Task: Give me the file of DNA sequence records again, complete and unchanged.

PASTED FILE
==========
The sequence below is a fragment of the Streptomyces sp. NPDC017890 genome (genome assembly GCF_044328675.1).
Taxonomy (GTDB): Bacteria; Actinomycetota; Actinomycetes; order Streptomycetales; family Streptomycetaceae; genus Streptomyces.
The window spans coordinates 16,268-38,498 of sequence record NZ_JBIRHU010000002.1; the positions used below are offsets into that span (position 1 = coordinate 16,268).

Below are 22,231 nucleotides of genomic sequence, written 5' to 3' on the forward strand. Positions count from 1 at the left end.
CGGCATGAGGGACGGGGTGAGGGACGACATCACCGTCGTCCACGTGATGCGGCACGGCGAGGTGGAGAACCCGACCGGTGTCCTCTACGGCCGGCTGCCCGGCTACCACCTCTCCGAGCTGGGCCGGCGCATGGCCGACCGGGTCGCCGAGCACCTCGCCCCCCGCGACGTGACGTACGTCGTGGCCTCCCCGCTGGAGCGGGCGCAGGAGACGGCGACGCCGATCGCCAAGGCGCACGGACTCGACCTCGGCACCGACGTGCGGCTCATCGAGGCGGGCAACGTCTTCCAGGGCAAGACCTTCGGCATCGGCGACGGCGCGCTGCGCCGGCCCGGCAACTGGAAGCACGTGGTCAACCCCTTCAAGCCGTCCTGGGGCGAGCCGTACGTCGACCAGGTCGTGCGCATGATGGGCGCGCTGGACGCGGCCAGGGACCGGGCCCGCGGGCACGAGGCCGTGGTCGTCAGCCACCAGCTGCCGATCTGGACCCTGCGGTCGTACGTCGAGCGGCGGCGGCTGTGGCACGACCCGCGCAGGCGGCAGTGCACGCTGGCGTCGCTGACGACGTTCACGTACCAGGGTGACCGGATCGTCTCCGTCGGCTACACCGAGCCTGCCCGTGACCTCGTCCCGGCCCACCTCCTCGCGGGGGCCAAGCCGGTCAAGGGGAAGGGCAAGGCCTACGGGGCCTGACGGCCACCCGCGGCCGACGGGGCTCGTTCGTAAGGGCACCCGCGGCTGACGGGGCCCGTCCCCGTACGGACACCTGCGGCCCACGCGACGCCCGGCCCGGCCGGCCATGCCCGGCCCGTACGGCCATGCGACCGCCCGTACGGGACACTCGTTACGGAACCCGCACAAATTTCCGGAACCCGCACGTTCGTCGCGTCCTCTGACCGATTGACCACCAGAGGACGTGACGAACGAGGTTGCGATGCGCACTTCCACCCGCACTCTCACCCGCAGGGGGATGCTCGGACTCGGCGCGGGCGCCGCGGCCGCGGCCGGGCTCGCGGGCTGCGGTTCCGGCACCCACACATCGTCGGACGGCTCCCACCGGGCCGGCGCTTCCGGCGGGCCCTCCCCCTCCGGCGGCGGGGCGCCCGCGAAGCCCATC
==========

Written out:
The sequence below is a fragment of the Streptomyces sp. NPDC017890 genome (genome assembly GCF_044328675.1).
Taxonomy (GTDB): Bacteria; Actinomycetota; Actinomycetes; order Streptomycetales; family Streptomycetaceae; genus Streptomyces.
The window spans coordinates 16,268-38,498 of sequence record NZ_JBIRHU010000002.1; the positions used below are offsets into that span (position 1 = coordinate 16,268).

Below are 22,231 nucleotides of genomic sequence, written 5' to 3' on the forward strand. Positions count from 1 at the left end.
CGGCATGAGGGACGGGGTGAGGGACGACATCACCGTCGTCCACGTGATGCGGCACGGCGAGGTGGAGAACCCGACCGGTGTCCTCTACGGCCGGCTGCCCGGCTACCACCTCTCCGAGCTGGGCCGGCGCATGGCCGACCGGGTCGCCGAGCACCTCGCCCCCCGCGACGTGACGTACGTCGTGGCCTCCCCGCTGGAGCGGGCGCAGGAGACGGCGACGCCGATCGCCAAGGCGCACGGACTCGACCTCGGCACCGACGTGCGGCTCATCGAGGCGGGCAACGTCTTCCAGGGCAAGACCTTCGGCATCGGCGACGGCGCGCTGCGCCGGCCCGGCAACTGGAAGCACGTGGTCAACCCCTTCAAGCCGTCCTGGGGCGAGCCGTACGTCGACCAGGTCGTGCGCATGATGGGCGCGCTGGACGCGGCCAGGGACCGGGCCCGCGGGCACGAGGCCGTGGTCGTCAGCCACCAGCTGCCGATCTGGACCCTGCGGTCGTACGTCGAGCGGCGGCGGCTGTGGCACGACCCGCGCAGGCGGCAGTGCACGCTGGCGTCGCTGACGACGTTCACGTACCAGGGTGACCGGATCGTCTCCGTCGGCTACACCGAGCCTGCCCGTGACCTCGTCCCGGCCCACCTCCTCGCGGGGGCCAAGCCGGTCAAGGGGAAGGGCAAGGCCTACGGGGCCTGACGGCCACCCGCGGCCGACGGGGCTCGTTCGTAAGGGCACCCGCGGCTGACGGGGCCCGTCCCCGTACGGACACCTGCGGCCCACGCGACGCCCGGCCCGGCCGGCCATGCCCGGCCCGTACGGCCATGCGACCGCCCGTACGGGACACTCGTTACGGAACCCGCACAAATTTCCGGAACCCGCACGTTCGTCGCGTCCTCTGACCGATTGACCACCAGAGGACGTGACGAACGAGGTTGCGATGCGCACTTCCACCCGCACTCTCACCCGCAGGGGGATGCTCGGACTCGGCGCGGGCGCCGCGGCCGCGGCCGGGCTCGCGGGCTGCGGTTCCGGCACCCACACATCGTCGGACGGCTCCCACCGGGCCGGCGCTTCCGGCGGGCCCTCCCCCTCCGGCGGCGGGGCGCCCGCGAAGCCCATC